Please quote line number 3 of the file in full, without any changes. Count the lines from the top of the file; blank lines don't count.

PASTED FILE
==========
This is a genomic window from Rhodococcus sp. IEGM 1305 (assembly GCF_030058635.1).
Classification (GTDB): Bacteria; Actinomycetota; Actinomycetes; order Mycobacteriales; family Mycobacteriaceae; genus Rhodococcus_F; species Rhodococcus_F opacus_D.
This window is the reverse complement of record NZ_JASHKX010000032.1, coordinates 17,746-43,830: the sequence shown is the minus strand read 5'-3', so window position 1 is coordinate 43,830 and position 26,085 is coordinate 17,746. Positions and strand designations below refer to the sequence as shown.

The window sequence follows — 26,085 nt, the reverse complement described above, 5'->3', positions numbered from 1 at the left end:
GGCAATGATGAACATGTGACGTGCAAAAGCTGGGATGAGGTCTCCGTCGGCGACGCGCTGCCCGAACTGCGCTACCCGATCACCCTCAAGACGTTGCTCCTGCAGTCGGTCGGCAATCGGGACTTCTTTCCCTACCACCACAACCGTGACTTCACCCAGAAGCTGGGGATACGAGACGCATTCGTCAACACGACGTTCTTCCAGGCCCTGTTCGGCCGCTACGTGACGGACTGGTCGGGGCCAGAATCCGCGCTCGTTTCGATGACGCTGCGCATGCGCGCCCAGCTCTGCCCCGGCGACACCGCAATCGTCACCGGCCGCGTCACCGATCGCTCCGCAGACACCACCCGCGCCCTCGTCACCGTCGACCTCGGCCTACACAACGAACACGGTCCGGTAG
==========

This window is the reverse complement of record NZ_JASHKX010000032.1, coordinates 17,746-43,830: the sequence shown is the minus strand read 5'-3', so window position 1 is coordinate 43,830 and position 26,085 is coordinate 17,746. Positions and strand designations below refer to the sequence as shown.